I see only one other mention of "worlds", in the part that I talk about later in my post, p. 130 (http://2.bp.blogspot.com/-pgEV6RlsDXo/V ... ley130.JPG. He analyzes psalm 89 as dividing "all existents" into four "parts": spheres, movers of spheres, the "world of the sefirot", and
"mighty one", the agent intellect, which mightily brings all the latent forms from potentiality to actuality", and is affected by the name "Yah", which includes the three highest sefirot.
This seems to be the same "agent intellect" that he later puts at the second level of seven! But of course he is only analyzing a psalm, which you might otherwise not have known said all this. Otherwise it is consistent with what he said earlier, about the sefirot being in the "world of rest". The "four worlds" doctrine is in other Kabbalists in Italy (first seen in Sicily, Idel says, end of 13th century), as I say in my long post, but Alemanno either doesn't know it or doesn't feel a need for it.
Well, the second level exists, and somebody must have done it. This Agent intellect might be a sort of a positive demiurg function.

MikeH wrote:
I don't so far see any parallels to the "Mantegna" except in the way that the Ptolemaic universe in general corresponds to the "Mantegna". I suppose the 5 pairs of sefirot are related to the 5 fingers, etc. They are also related to the 10 fingers, in that there were 10 commandments. The Sefer Yetzirah doesn't otherwise use the number 5 that I can see.
Hm ... somebody must have made these 50 gates theory in 5x10-structure.

This "5" in the SY wouldn't be so disturbing, if one would assume, that the author of SY had some input from Chinese sources (Chinese "5-elements-theory", which is said to have develloped in a later time than the I-Ching-math). Jews were in China and they were strong in organizing trading routes from China to Europe,
Radhanite
http://en.wikipedia.org/wiki/Radhanite
But Jews were much earlier already in China, some connections existed already 700 BC and perhaps earlier
(I remember from earlier studies, though ...
http://en.wikipedia.org/wiki/History_of ... s_in_China
... speaks only of 7th and 8th century CE)

http://en.wikipedia.org/wiki/Silk_Road
"Some remnants of what was probably Chinese silk have been found in Ancient Egypt from 1070 BC."
Huck
http://trionfi.com

Re: Jewish-Christian interactions in Italy before 1500

#56
hi Mike,

You speak often of the Bahir. You pointed to this ...

Image


This looks much too modern ... I'ld assume. Who made it? I have the Bahir (Kaplan edition). I find, that it's in part 2, and that are commentaries by Kaplan. If you read the referred text of Bahir (No. 94), then that tree looks like an over-interpretation.
I wouldn't use it. It seems better to read Gerschom Scholem first to get some critical distance

Origins of the Kabbalah
http://books.google.de/books/about/Orig ... edir_esc=y
There's a 150-pages chapter about the Bahir.
Huck
http://trionfi.com

Lines of I-Ching

#57
Between all this chaos, that the kabbalists caused by their attempts to create channels between the Sephiroth, it'much easier to handle the definitions of I-Ching.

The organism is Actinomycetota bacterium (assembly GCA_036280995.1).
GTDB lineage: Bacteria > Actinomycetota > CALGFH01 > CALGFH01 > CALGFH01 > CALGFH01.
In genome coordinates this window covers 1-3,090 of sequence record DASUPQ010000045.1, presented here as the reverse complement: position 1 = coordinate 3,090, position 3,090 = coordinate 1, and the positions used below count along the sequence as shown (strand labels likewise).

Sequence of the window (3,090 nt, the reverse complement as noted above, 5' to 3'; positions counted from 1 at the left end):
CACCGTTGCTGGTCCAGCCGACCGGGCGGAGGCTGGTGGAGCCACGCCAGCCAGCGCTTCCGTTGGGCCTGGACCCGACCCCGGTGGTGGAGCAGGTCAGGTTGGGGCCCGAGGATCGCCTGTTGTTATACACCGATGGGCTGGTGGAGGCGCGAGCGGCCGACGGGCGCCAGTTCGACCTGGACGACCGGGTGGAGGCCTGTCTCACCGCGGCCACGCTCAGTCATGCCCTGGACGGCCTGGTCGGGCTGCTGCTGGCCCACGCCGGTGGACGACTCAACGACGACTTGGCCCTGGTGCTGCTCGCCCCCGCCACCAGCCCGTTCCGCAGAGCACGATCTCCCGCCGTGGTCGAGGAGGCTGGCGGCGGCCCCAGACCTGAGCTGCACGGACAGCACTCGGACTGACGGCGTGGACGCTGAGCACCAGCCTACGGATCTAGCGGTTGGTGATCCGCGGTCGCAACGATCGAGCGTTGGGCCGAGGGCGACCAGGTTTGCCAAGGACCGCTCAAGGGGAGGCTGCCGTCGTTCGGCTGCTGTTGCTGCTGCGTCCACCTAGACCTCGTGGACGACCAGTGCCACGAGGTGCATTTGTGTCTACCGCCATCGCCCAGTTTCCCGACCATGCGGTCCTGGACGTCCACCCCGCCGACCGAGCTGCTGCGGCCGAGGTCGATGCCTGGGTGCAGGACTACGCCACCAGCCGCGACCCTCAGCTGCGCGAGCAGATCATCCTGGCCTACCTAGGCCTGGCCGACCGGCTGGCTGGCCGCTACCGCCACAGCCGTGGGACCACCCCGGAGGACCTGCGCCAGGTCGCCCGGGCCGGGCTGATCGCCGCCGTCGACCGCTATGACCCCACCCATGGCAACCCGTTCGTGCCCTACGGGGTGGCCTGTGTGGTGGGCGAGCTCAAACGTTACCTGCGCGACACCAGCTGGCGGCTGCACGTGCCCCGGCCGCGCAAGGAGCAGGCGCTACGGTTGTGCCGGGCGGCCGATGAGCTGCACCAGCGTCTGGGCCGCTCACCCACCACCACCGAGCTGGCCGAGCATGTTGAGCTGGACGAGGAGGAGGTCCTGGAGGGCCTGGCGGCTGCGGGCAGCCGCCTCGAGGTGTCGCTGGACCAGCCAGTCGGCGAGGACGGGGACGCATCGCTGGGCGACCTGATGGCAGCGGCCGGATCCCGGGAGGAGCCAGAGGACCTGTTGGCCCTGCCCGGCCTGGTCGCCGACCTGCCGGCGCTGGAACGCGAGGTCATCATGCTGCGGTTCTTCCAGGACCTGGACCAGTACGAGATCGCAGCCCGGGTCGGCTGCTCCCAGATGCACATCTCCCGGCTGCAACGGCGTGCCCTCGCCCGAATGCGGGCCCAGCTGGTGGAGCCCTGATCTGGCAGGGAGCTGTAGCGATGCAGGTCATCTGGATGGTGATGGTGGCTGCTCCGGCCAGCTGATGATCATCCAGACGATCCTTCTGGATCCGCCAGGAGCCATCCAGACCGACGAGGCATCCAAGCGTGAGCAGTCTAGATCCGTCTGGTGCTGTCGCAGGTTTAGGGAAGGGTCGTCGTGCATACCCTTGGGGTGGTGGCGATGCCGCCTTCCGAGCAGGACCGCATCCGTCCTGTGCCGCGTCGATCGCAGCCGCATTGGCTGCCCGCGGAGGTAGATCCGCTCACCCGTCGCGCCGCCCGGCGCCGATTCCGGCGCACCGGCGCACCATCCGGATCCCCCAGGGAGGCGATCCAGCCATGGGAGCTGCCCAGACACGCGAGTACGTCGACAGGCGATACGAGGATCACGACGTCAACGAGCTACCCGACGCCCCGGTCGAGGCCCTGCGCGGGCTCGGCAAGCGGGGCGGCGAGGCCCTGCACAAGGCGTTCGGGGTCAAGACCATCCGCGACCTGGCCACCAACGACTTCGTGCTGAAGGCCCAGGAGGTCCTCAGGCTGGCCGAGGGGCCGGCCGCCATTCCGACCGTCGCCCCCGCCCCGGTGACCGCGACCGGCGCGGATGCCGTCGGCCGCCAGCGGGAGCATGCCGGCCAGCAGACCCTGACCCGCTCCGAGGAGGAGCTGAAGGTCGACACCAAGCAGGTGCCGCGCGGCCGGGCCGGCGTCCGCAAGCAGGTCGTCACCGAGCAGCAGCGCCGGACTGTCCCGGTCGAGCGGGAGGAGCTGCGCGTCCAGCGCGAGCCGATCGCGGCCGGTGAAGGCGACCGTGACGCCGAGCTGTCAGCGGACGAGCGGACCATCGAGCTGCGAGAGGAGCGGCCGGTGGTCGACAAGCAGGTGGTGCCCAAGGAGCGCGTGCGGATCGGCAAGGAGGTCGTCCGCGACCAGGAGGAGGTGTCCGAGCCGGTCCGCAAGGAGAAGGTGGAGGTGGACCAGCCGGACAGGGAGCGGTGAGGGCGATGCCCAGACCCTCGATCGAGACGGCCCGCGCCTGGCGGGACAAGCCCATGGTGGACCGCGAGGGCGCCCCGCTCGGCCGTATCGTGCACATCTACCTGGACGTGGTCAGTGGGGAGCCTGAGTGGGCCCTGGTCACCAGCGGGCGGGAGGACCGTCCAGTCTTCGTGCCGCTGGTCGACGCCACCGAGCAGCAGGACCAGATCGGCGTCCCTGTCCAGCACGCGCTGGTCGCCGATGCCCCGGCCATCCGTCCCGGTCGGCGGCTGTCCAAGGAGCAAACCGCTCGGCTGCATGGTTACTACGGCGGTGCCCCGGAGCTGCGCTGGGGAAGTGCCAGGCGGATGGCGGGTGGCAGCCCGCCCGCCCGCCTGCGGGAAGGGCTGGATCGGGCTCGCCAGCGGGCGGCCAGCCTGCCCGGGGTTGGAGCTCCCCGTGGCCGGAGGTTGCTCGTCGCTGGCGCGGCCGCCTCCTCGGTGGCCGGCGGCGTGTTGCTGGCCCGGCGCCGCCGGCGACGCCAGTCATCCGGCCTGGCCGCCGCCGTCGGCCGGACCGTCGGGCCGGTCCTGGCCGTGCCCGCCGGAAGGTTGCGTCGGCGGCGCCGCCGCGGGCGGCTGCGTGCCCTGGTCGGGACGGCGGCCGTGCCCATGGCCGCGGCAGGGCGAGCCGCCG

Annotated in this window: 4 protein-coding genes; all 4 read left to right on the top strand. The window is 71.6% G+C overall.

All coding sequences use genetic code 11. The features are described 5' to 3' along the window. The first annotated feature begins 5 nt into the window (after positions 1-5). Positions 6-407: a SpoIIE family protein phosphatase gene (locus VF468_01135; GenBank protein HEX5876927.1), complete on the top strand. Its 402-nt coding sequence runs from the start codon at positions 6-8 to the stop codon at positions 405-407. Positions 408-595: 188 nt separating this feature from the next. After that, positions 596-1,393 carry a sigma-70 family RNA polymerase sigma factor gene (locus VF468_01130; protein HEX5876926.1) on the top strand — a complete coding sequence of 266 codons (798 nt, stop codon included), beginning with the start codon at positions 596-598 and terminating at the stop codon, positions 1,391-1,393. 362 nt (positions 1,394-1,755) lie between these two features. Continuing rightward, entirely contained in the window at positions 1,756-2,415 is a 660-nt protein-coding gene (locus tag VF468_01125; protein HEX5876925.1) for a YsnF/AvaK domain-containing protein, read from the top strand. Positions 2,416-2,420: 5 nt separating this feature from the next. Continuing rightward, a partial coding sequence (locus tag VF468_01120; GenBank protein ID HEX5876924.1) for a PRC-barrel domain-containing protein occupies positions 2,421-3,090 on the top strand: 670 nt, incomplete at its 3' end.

The I-Ching has 3 Lines for the trigrams.
In Kabbala (later Kabbala, not the SY) these are expressed by the Sephiroth 1, 2 and 3.

The I-Ching has 6 Lines for the hexagrams.
In Kabbala (later Kabbala, not the SY) these are expressed by the Sephiroth 4-9.

The I-Ching has the idea of a total. This is the hexagram, the 10th element.
In Kabbala (later Kabbala, not the SY) these are expressed by the Sephira Malkuth.

**********************

Kabbala used the Chaldean row of the planets.
The I-Ching didn't use the Chaldean row, but another dialectical scheme, which places the most important lines (Line 2 for the trigram, Lines 2 + 5 for the hexagram) in the middle position. The tree of Kabbala places the most important Sephiroth (1, 6 and 9 and also 10) also in the middle, but has a curious run of the numbers.

Getting a sort of translation between I-Ching and the Sephiroth system, one has to calculate this:

Image

... one way to do it ...

Image

... and another way.

In the I-Ching the hexagrams build relations to other hexagrams ... that's the common use as a divination tool. The trigrams build relations to other trigrams ... that's a common way (of interpretation), how the 64 hexagrams are formed. All relations are possible, so totally 8x8 = 64 hexagrams, agreeing with the condition, that each trigram meets each other twice and itself once.

The Kabbala tree and the distribution of channels between the sephiroth gives the idea, that these are the same relations as the above relations between the trigrams, but they're are not complete. In the usual manner they are reduced to 22 channels, but there are also other trees with other numbers, likely due to the condition, that there were many different opinions. If one would think about the 10 Sephiroth, one would get 45 possible connections between 10 numbers and following the Chinese way with two different positions and a relation to itself one would get 10x10 = 100.

In the Chinese situation there likely also was experimentation (and different opinion), but only few diverging opinions reached the Western market. I remember, that somewhere I've read of 2000 texts about the I-Ching in a collection in a Chinese library of 17th century. So we are in the trivial situation, that we don't know, what we don't know. There might have been also a lot of diverging discussions and ideas, comparable to the discussions in Kabbala or in the world of medieval astrology.